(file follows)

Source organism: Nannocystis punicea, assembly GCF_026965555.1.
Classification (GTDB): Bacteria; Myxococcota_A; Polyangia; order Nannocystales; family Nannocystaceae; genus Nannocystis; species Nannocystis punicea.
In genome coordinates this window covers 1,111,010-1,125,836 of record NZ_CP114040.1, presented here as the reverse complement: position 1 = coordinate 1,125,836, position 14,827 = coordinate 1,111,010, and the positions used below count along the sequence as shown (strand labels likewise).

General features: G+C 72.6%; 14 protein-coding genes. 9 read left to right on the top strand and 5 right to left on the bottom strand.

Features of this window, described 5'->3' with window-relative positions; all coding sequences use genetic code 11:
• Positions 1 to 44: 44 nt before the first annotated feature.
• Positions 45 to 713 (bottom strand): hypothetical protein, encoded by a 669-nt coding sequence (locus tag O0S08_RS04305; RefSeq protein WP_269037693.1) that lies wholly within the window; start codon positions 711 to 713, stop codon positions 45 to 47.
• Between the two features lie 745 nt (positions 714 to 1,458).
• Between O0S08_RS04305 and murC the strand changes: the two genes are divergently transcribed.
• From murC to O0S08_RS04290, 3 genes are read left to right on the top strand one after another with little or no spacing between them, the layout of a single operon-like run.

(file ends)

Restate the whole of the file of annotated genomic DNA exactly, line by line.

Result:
Source organism: Nannocystis punicea, assembly GCF_026965555.1.
Classification (GTDB): Bacteria; Myxococcota_A; Polyangia; order Nannocystales; family Nannocystaceae; genus Nannocystis; species Nannocystis punicea.
In genome coordinates this window covers 1,111,010-1,125,836 of record NZ_CP114040.1, presented here as the reverse complement: position 1 = coordinate 1,125,836, position 14,827 = coordinate 1,111,010, and the positions used below count along the sequence as shown (strand labels likewise).

General features: G+C 72.6%; 14 protein-coding genes. 9 read left to right on the top strand and 5 right to left on the bottom strand.

Features of this window, described 5'->3' with window-relative positions; all coding sequences use genetic code 11:
• Positions 1 to 44: 44 nt before the first annotated feature.
• Positions 45 to 713 (bottom strand): hypothetical protein, encoded by a 669-nt coding sequence (locus tag O0S08_RS04305; RefSeq protein WP_269037693.1) that lies wholly within the window; start codon positions 711 to 713, stop codon positions 45 to 47.
• Between the two features lie 745 nt (positions 714 to 1,458).
• Between O0S08_RS04305 and murC the strand changes: the two genes are divergently transcribed.
• From murC to O0S08_RS04290, 3 genes are read left to right on the top strand one after another with little or no spacing between them, the layout of a single operon-like run.